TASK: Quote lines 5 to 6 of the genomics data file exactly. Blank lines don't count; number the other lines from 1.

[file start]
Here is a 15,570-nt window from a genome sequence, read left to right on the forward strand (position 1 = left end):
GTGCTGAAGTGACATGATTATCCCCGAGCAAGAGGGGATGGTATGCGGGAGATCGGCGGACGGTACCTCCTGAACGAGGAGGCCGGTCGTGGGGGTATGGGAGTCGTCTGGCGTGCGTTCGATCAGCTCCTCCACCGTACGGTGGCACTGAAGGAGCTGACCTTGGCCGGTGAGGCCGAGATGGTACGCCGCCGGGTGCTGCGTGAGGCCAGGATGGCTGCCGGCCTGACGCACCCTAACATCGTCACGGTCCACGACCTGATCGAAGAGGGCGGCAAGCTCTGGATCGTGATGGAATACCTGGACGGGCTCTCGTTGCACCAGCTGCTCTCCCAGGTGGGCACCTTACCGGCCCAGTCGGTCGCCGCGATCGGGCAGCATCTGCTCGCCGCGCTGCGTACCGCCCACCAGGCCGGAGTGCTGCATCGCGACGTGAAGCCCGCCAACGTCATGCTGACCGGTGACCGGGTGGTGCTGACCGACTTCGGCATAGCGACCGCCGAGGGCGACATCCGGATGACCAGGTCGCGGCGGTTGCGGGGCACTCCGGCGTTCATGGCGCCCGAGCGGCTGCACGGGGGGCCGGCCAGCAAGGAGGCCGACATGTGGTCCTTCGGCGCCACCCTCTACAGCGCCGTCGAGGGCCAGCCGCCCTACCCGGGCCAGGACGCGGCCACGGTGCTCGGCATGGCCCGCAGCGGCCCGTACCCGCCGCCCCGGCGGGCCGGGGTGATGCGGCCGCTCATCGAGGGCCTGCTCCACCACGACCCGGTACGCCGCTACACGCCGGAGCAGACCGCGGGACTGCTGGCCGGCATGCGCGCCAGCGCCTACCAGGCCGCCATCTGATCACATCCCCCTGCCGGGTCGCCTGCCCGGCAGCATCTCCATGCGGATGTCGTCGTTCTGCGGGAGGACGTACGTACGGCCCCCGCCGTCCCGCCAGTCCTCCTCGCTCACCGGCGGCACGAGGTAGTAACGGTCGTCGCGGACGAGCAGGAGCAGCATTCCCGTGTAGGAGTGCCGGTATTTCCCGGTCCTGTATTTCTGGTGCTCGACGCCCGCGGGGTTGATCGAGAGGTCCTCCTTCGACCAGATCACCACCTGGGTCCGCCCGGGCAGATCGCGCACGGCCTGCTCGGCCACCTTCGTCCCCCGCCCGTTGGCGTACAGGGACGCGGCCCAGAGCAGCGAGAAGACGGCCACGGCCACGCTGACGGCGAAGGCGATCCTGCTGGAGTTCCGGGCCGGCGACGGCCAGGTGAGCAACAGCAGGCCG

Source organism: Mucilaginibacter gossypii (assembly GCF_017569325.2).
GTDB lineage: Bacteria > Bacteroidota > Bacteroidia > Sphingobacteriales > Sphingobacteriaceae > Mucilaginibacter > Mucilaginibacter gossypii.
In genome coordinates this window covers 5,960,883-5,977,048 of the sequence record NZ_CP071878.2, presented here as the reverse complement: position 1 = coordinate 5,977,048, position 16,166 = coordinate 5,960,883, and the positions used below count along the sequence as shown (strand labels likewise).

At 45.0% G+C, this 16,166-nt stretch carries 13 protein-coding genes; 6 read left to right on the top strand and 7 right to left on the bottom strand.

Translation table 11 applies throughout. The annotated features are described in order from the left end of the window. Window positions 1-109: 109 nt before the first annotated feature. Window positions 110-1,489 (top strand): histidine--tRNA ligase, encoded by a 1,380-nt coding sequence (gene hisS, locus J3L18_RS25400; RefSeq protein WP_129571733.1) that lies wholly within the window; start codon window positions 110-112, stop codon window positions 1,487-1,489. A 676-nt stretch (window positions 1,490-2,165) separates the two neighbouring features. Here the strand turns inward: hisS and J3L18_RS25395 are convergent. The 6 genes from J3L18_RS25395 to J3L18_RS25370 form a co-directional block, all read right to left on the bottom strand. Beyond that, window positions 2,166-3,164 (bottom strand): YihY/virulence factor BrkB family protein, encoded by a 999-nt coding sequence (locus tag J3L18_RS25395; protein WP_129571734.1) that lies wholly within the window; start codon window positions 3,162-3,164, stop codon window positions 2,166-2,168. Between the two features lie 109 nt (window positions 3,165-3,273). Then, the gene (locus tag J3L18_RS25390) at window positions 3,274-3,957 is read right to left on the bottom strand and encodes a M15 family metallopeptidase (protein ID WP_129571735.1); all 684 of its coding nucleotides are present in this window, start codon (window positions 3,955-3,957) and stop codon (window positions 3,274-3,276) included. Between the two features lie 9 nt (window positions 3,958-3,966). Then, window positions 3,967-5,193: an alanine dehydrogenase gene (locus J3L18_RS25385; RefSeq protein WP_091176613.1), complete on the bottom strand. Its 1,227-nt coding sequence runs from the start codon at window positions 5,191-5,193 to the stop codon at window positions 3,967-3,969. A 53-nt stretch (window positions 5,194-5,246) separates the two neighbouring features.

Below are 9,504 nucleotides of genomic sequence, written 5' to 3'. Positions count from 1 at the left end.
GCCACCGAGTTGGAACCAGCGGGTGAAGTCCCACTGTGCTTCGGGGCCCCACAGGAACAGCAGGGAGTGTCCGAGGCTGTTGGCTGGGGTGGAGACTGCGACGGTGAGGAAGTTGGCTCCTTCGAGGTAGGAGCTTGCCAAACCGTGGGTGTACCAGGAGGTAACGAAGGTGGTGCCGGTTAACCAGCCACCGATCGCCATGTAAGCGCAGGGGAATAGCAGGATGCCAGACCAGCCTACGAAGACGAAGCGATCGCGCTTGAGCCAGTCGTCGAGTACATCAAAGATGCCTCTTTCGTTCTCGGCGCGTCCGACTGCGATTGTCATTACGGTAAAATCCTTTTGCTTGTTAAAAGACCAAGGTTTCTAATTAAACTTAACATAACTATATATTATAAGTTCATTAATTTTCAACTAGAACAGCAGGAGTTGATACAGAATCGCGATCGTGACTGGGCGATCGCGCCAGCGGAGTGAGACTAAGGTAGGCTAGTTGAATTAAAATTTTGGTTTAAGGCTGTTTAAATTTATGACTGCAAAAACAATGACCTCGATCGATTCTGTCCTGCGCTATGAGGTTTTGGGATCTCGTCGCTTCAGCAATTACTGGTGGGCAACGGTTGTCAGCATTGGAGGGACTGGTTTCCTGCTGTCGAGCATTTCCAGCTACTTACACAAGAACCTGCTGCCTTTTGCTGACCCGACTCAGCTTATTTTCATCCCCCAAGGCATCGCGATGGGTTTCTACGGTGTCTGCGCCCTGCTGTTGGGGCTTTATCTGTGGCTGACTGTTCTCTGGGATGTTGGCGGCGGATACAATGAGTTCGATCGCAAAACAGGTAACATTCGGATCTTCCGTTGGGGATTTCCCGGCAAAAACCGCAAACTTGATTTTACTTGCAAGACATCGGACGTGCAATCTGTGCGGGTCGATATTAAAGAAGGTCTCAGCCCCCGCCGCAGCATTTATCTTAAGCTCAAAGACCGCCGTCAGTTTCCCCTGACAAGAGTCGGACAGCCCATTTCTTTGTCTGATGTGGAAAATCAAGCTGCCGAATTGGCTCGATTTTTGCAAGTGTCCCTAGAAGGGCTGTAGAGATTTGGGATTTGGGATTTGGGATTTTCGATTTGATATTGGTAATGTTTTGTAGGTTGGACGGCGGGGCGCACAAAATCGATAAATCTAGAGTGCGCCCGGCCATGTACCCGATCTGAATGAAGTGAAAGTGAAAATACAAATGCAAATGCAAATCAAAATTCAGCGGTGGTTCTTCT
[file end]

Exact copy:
In genome coordinates this window covers 5,960,883-5,977,048 of the sequence record NZ_CP071878.2, presented here as the reverse complement: position 1 = coordinate 5,977,048, position 16,166 = coordinate 5,960,883, and the positions used below count along the sequence as shown (strand labels likewise).

At 45.0% G+C, this 16,166-nt stretch carries 13 protein-coding genes; 6 read left to right on the top strand and 7 right to left on the bottom strand.